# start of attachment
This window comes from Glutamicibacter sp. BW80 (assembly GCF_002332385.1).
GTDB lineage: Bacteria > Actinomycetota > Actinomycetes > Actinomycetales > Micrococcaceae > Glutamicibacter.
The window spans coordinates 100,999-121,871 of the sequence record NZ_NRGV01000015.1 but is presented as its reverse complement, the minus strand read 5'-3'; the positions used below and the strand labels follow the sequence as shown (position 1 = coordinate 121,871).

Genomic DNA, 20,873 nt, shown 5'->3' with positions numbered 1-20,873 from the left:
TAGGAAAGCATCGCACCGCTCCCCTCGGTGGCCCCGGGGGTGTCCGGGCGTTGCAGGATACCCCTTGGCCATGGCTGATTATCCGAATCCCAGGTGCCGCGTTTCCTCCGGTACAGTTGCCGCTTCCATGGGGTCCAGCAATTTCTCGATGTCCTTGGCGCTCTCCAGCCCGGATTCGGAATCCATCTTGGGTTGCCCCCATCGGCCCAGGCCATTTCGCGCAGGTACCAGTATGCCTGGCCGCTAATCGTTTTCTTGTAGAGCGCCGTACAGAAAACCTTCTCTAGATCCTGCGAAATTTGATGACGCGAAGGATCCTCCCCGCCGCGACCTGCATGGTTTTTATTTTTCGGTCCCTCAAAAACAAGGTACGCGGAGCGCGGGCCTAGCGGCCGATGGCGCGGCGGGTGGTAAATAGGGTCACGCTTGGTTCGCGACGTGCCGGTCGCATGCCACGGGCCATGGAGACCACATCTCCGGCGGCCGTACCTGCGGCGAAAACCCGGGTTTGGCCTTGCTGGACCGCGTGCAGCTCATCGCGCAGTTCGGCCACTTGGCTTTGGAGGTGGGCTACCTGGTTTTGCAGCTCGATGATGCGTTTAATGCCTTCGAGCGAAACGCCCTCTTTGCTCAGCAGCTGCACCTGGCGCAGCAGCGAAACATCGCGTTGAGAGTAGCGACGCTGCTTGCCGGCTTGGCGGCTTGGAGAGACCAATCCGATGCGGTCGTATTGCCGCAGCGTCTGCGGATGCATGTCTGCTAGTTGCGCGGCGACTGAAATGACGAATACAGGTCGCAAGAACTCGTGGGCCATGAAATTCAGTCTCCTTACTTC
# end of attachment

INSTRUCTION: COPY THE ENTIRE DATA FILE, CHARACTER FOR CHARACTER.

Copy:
This window comes from Glutamicibacter sp. BW80 (assembly GCF_002332385.1).
GTDB lineage: Bacteria > Actinomycetota > Actinomycetes > Actinomycetales > Micrococcaceae > Glutamicibacter.
The window spans coordinates 100,999-121,871 of the sequence record NZ_NRGV01000015.1 but is presented as its reverse complement, the minus strand read 5'-3'; the positions used below and the strand labels follow the sequence as shown (position 1 = coordinate 121,871).

Genomic DNA, 20,873 nt, shown 5'->3' with positions numbered 1-20,873 from the left:
TAGGAAAGCATCGCACCGCTCCCCTCGGTGGCCCCGGGGGTGTCCGGGCGTTGCAGGATACCCCTTGGCCATGGCTGATTATCCGAATCCCAGGTGCCGCGTTTCCTCCGGTACAGTTGCCGCTTCCATGGGGTCCAGCAATTTCTCGATGTCCTTGGCGCTCTCCAGCCCGGATTCGGAATCCATCTTGGGTTGCCCCCATCGGCCCAGGCCATTTCGCGCAGGTACCAGTATGCCTGGCCGCTAATCGTTTTCTTGTAGAGCGCCGTACAGAAAACCTTCTCTAGATCCTGCGAAATTTGATGACGCGAAGGATCCTCCCCGCCGCGACCTGCATGGTTTTTATTTTTCGGTCCCTCAAAAACAAGGTACGCGGAGCGCGGGCCTAGCGGCCGATGGCGCGGCGGGTGGTAAATAGGGTCACGCTTGGTTCGCGACGTGCCGGTCGCATGCCACGGGCCATGGAGACCACATCTCCGGCGGCCGTACCTGCGGCGAAAACCCGGGTTTGGCCTTGCTGGACCGCGTGCAGCTCATCGCGCAGTTCGGCCACTTGGCTTTGGAGGTGGGCTACCTGGTTTTGCAGCTCGATGATGCGTTTAATGCCTTCGAGCGAAACGCCCTCTTTGCTCAGCAGCTGCACCTGGCGCAGCAGCGAAACATCGCGTTGAGAGTAGCGACGCTGCTTGCCGGCTTGGCGGCTTGGAGAGACCAATCCGATGCGGTCGTATTGCCGCAGCGTCTGCGGATGCATGTCTGCTAGTTGCGCGGCGACTGAAATGACGAATACAGGTCGCAAGAACTCGTGGGCCATGAAATTCAGTCTCCTTACTTC